Kitty Aldridge’s acting career started promisingly as part of an all-star cast in Room With A View (1985) and the television series Porterhouse Blue with David Jason, followed by starring roles in American Roulette (1988) and Tyger Tyger Burning Bright (1989). However, Slipstream was the beginning of the painful, lingering end as she moved into the UK crime show circuit with appearances on tedious shows like Heartbeat and Cadfael. Boring went from work to a way of life when she married Mark Knopfler, the only guitarist in the world to play air tennis racket, and retired from acting to become an equally successful author.

So the acting in Slipstream isn’t all that bad, and the bleak backdrops filmed around Turkey are effective. In that sense, it reminds me of Kevin Costner’s The Postman (1997) – great idea, but the script doesn’t work. That’s what happens when a former Little House On The Prairie writer like Tony Kayden attempts science fiction. And amazingly, it was Gary Kurtz, producer of Star Wars IV: A New Hope (1977) and Star Wars V: The Empire Strikes Back (1980), who allowed this to happen. The story revolves around the hunt for an android who committed murder, but almost no effort is made to explain what happened, or what first allowed the robot to defy his Thou-Shalt-Not-Kill programming. All we are told is “He had it coming”, whoever he was.

And why does Mr. Hamill hate the Peck-bot so much? He may be a little pompous, but C3PO was far more annoying, much less helpful and couldn’t dance nearly as well. We visit societies that are mere plot devices, seemingly transplanted from films like Beneath The Planet Of The Apes (1970) and Zardoz (1974), but perhaps strangest of all, the Slipstream itself seems to have little, if any, presence in the film, except in the one storm with the wind people. You’d think they’d put more effort into this Slipshod…er, Slipstream idea, seeing as they named the movie after it. And it’s on that rather bleak and windy note I’ll bid you a good night and look forward to your company next week when I have the opportunity to raise the hackles on your goose-bumps with more ambient atmosphere so thick you could cut it with a chainsaw, in yet another pants-filling fright-night for…Horror News! Toodles!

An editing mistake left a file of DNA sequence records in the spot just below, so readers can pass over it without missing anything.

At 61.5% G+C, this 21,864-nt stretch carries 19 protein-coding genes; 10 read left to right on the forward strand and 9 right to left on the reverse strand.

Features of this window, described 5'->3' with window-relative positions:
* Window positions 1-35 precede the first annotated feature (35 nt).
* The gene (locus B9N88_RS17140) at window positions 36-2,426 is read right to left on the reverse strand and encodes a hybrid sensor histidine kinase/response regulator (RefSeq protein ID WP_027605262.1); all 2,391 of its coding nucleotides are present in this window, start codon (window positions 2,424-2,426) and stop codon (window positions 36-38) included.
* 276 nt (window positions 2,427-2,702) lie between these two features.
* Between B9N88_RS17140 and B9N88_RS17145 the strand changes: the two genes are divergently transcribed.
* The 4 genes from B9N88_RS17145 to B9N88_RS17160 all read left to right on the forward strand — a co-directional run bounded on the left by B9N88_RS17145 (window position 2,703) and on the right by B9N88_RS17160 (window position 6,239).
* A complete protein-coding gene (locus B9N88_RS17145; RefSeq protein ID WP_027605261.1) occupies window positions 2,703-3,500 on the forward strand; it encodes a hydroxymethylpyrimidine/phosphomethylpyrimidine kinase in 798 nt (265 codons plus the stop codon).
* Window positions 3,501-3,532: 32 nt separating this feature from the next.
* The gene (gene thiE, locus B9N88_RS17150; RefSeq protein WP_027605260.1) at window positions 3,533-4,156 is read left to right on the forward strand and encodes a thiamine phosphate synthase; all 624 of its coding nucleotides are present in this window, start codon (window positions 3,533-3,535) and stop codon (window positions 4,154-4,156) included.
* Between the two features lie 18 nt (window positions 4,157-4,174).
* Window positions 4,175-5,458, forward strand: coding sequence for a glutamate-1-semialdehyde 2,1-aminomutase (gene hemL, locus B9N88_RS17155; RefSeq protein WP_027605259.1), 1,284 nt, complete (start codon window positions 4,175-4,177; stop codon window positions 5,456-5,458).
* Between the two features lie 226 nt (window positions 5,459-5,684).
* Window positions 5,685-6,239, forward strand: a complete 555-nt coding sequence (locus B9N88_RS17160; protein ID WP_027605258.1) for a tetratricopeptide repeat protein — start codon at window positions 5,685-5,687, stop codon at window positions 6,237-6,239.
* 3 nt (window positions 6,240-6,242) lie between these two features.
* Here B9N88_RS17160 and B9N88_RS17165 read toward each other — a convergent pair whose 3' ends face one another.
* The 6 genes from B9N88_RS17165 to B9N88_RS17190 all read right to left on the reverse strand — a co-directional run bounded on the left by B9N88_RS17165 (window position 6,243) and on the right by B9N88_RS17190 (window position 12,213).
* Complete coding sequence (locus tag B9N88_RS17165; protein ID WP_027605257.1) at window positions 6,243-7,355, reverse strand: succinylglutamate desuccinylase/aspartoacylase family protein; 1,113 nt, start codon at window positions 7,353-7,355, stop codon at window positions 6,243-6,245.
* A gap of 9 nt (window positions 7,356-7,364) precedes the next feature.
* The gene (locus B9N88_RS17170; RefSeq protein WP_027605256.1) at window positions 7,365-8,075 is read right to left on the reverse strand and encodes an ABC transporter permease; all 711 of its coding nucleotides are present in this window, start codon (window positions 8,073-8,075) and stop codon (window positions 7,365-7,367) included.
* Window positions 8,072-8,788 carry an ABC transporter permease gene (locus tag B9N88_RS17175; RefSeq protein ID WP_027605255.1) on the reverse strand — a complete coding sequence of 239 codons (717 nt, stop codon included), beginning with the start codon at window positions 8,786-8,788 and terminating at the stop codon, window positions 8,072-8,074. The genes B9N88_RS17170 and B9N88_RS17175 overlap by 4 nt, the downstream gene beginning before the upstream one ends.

Slipstream (1989)

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About Nigel Honeybone

Wee Willie"Nigel Honeybone's debut was as Hamlet's dead father, portraying him as a tall posh skeleton. This triumph was followed in Richard III, as the remains of a young prince which he interpreted as a tall posh skeleton. He began attracting starring roles. Henry VIII was scaled down to suit Honeybone's very personalised view of this famous king. Honeybone suggested that perhaps he really was quite skeletal, quite tall, and quite posh. MacBeth, Shylock and Othello followed, all played as tall, skeletal and posh, respectively. Considering his reputation for playing tall English skeletons, many believed that the real Honeybone inside to be something very different, like a squat hunchback perhaps. Interestingly enough, Honeybone did once play a squat hunchback, but it was as a tall posh skeleton. But he was propelled into the film world when, in Psycho (1960), he wore women's clothing for the very first time. The seed of an idea was planted and, after working with director Ed Wood for five years, he realised the unlimited possibilities of tall posh skeletons who dressed in women's clothing. He went on to wear women's clothing in thirteen major motion pictures, including the Rocky Horror Picture Show (1975) and Star Wars (1977), heartbreaking as the remains of Aunt Beru. With the onslaught of special effects came the demise of real actors in these sorts of roles. After modeling for CGI skeletons in Total Recall (1990) and Toys (1992), the only possible step forward for a tall posh skeleton was television, imparting his knowledge and expertise of the arts. As well as writing for the world's best genre news website HORROR NEWS, Nigel Honeybone is currently signed to star in a new series for television presenting the finest examples of B-grade horror. THE SCHLOCKY HORROR PICTURE SHOW is seen on Friday nights at 10.30pm on TVS Television Sydney, and where ever good Youtube downloads are available." (Fantales candy wrapper circa 2007)